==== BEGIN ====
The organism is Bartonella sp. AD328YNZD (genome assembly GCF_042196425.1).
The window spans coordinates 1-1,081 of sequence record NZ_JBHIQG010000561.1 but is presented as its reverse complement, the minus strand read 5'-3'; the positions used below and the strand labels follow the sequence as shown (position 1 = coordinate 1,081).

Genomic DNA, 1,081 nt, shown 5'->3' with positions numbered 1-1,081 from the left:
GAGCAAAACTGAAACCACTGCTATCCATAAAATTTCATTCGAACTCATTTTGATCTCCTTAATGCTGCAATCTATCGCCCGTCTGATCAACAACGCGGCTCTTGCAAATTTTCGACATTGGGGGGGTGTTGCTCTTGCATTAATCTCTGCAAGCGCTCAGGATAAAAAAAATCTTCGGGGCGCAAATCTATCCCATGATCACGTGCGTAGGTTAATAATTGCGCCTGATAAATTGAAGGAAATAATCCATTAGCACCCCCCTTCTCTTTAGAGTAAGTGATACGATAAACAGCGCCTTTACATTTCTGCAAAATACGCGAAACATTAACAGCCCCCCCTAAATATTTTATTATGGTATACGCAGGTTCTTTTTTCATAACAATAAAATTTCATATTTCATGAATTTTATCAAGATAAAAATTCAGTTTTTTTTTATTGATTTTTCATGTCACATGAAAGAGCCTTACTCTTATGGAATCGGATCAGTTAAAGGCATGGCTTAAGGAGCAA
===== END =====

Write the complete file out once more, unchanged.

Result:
The organism is Bartonella sp. AD328YNZD (genome assembly GCF_042196425.1).
The window spans coordinates 1-1,081 of sequence record NZ_JBHIQG010000561.1 but is presented as its reverse complement, the minus strand read 5'-3'; the positions used below and the strand labels follow the sequence as shown (position 1 = coordinate 1,081).

Genomic DNA, 1,081 nt, shown 5'->3' with positions numbered 1-1,081 from the left:
GAGCAAAACTGAAACCACTGCTATCCATAAAATTTCATTCGAACTCATTTTGATCTCCTTAATGCTGCAATCTATCGCCCGTCTGATCAACAACGCGGCTCTTGCAAATTTTCGACATTGGGGGGGTGTTGCTCTTGCATTAATCTCTGCAAGCGCTCAGGATAAAAAAAATCTTCGGGGCGCAAATCTATCCCATGATCACGTGCGTAGGTTAATAATTGCGCCTGATAAATTGAAGGAAATAATCCATTAGCACCCCCCTTCTCTTTAGAGTAAGTGATACGATAAACAGCGCCTTTACATTTCTGCAAAATACGCGAAACATTAACAGCCCCCCCTAAATATTTTATTATGGTATACGCAGGTTCTTTTTTCATAACAATAAAATTTCATATTTCATGAATTTTATCAAGATAAAAATTCAGTTTTTTTTTATTGATTTTTCATGTCACATGAAAGAGCCTTACTCTTATGGAATCGGATCAGTTAAAGGCATGGCTTAAGGAGCAA